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Jack Sisson's TBI Blog

A hug is duct tape for the soul.

How do we feel about this? How much responsibility should be placed on the shoulders of brain-injured defendants? Is it right to send persons with I.Q.s of 70 +/- to prison? If not, what should we do when they commit crimes? Do you think our criminal justice system is ass-backwards when it comes to sentencing the brain-injured and the mentally ill? And, perhaps most important of all, do you see a realistic chance of changing the way we deal with mentally ill and/orbrain-injured defendants in the near future?
There were no winners in the courtroom when Anthony Martin Ramos was sentenced Friday to four years in prison for robbing and terrorizing a 16-year-old autistic boy in St. Paul.

Ramos, 25, sobbed as he apologized to the boy and his family, but he begged for help - instead of prison - for himself.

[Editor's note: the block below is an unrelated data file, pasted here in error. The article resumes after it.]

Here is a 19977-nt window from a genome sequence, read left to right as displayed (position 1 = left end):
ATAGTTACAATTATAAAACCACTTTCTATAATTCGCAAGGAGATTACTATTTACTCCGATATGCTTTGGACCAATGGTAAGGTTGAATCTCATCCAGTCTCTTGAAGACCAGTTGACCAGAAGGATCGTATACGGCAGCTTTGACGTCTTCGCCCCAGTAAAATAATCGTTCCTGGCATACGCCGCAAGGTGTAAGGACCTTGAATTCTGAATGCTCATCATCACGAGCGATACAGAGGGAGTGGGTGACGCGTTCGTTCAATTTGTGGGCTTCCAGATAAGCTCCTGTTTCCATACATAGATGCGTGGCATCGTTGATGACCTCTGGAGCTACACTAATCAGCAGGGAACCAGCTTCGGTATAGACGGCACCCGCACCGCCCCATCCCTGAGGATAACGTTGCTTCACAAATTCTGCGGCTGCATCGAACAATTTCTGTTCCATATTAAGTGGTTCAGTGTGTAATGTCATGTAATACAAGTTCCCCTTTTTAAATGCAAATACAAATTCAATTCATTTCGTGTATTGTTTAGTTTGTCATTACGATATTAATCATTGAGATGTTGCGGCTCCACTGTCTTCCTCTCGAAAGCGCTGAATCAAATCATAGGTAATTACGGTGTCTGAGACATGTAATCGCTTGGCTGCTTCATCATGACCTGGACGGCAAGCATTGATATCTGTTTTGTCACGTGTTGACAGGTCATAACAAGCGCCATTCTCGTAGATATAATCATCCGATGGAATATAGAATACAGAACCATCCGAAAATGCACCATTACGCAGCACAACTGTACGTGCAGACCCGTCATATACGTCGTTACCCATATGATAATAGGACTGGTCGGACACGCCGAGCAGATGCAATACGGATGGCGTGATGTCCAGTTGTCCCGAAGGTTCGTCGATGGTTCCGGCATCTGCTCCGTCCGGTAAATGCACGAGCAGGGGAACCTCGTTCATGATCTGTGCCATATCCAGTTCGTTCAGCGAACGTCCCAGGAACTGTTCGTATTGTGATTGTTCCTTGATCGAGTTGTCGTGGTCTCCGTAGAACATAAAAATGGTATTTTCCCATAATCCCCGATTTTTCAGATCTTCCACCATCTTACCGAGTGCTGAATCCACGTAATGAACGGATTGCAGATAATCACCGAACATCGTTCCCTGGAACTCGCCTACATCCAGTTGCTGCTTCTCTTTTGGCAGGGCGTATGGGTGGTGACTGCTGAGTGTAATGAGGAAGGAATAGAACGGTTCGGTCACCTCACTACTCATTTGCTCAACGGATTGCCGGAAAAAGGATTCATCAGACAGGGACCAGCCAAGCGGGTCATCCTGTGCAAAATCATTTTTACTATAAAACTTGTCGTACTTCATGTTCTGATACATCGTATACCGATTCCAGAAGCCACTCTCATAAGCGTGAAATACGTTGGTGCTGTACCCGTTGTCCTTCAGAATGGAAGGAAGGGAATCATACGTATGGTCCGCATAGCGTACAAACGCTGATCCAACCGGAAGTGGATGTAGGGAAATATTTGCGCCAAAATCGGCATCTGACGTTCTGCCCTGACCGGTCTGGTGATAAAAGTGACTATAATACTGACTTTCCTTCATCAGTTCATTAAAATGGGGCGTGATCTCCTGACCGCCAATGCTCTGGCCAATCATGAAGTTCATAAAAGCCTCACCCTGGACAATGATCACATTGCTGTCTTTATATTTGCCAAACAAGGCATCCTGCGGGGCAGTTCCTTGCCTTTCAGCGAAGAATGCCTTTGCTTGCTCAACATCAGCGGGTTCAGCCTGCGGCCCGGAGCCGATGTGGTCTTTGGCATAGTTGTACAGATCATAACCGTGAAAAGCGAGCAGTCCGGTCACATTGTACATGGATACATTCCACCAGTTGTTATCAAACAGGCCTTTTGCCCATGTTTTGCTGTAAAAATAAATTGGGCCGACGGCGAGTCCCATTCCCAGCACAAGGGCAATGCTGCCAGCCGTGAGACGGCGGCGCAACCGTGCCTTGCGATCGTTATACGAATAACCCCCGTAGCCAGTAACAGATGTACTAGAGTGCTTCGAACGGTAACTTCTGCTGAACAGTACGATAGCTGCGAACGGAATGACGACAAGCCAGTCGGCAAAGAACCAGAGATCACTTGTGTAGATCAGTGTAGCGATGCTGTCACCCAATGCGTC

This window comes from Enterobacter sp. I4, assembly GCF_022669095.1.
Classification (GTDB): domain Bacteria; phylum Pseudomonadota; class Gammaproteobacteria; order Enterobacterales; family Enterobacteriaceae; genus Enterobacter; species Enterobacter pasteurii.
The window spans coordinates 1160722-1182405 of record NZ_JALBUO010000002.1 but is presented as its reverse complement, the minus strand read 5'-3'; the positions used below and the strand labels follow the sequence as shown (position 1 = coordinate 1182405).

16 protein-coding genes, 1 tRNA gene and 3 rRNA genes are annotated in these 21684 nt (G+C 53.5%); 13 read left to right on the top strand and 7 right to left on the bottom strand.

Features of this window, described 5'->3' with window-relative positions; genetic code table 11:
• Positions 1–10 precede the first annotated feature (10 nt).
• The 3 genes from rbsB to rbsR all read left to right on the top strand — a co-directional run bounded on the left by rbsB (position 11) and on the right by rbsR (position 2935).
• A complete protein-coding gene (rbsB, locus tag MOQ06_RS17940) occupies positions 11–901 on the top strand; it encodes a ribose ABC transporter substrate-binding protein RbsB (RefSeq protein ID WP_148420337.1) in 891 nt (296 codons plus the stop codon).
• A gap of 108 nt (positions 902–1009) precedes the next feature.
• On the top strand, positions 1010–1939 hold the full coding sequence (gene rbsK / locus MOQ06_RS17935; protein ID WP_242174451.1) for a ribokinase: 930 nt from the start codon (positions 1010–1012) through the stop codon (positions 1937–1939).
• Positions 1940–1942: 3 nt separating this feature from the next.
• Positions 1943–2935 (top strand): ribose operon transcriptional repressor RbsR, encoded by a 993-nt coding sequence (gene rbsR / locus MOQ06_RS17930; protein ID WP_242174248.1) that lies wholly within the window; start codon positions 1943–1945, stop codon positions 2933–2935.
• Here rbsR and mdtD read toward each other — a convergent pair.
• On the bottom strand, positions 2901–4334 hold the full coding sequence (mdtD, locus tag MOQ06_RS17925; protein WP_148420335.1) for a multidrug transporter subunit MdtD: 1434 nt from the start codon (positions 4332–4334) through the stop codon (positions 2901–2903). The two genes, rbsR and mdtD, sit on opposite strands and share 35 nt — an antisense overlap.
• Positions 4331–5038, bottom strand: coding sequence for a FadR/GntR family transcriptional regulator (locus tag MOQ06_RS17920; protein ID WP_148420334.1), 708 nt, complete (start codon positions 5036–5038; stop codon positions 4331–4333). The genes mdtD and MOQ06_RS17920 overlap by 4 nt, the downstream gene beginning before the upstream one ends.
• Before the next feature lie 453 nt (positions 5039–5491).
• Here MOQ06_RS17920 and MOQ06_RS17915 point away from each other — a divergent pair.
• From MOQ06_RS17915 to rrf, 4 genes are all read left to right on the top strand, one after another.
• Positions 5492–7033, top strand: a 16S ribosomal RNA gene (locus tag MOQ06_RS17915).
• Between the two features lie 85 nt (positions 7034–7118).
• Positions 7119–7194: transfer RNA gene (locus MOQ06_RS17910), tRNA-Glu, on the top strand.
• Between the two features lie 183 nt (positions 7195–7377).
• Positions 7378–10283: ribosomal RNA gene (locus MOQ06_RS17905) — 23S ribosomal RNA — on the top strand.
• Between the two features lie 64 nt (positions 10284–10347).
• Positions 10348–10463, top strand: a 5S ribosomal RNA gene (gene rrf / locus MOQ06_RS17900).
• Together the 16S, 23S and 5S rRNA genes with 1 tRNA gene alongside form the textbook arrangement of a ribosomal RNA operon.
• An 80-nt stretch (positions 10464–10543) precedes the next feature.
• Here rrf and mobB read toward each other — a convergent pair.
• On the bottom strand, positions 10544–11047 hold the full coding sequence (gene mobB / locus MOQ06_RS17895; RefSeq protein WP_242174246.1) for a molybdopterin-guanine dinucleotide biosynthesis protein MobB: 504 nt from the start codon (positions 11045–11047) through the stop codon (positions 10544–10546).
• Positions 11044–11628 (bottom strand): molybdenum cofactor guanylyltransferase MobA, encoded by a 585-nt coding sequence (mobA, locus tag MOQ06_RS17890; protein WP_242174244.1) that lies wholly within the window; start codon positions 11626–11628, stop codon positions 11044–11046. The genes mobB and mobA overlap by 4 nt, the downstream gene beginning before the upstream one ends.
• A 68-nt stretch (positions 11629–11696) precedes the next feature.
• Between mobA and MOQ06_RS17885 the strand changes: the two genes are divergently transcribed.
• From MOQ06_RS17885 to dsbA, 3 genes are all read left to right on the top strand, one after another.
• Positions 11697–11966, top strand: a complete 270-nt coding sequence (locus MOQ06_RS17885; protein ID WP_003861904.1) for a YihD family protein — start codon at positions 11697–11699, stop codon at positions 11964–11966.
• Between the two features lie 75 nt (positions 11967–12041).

"I didn't want to hurt anybody," said Ramos, who suffered a traumatic brain injury at age 13 when an adult gave him methamphetamine and he overdosed.

His attorney, Marcus Almon, asked the judge for probation instead of prison time.

Ramos was the "ringleader" of five people, including two juveniles, who attacked the boy Dec. 23. They stalked him at a Cub Foods store in Sun Ray Shopping Center. One person asked him if he wanted to "hang out," and the group lured him to a deserted space near Conway Recreation Center.

Once there, they pushed him into the snow, handcuffed him, beat him, robbed him and shot him in the face with a BB gun.

Ramos pleaded guilty April 5 to first-degree aggravated robbery and kidnapping.

Ramsey County District Judge Salvador Rosas ordered him to serve four years in prison, saying, "I wish there was a place I could send you that would keep you safe, that would keep our community safe, and that would help you."

In a written motion to the court, Almon said Ramos has an IQ of 74, cannot care for himself and has been in and out of treatment facilities since he suffered the brain injury.

He was civilly committed and lived in a foster home that specialized in patients with traumatic brain injuries until August 2010.

The commitment period ended. The attack on the autistic boy happened just a few months later.

Almon said he respected the judge's decision.

"Unfortunately, we had a case of the mentally ill versus the mentally ill," Almon said. "Until we figure this out, we're just going to be warehousing people with mental illness in prisons."

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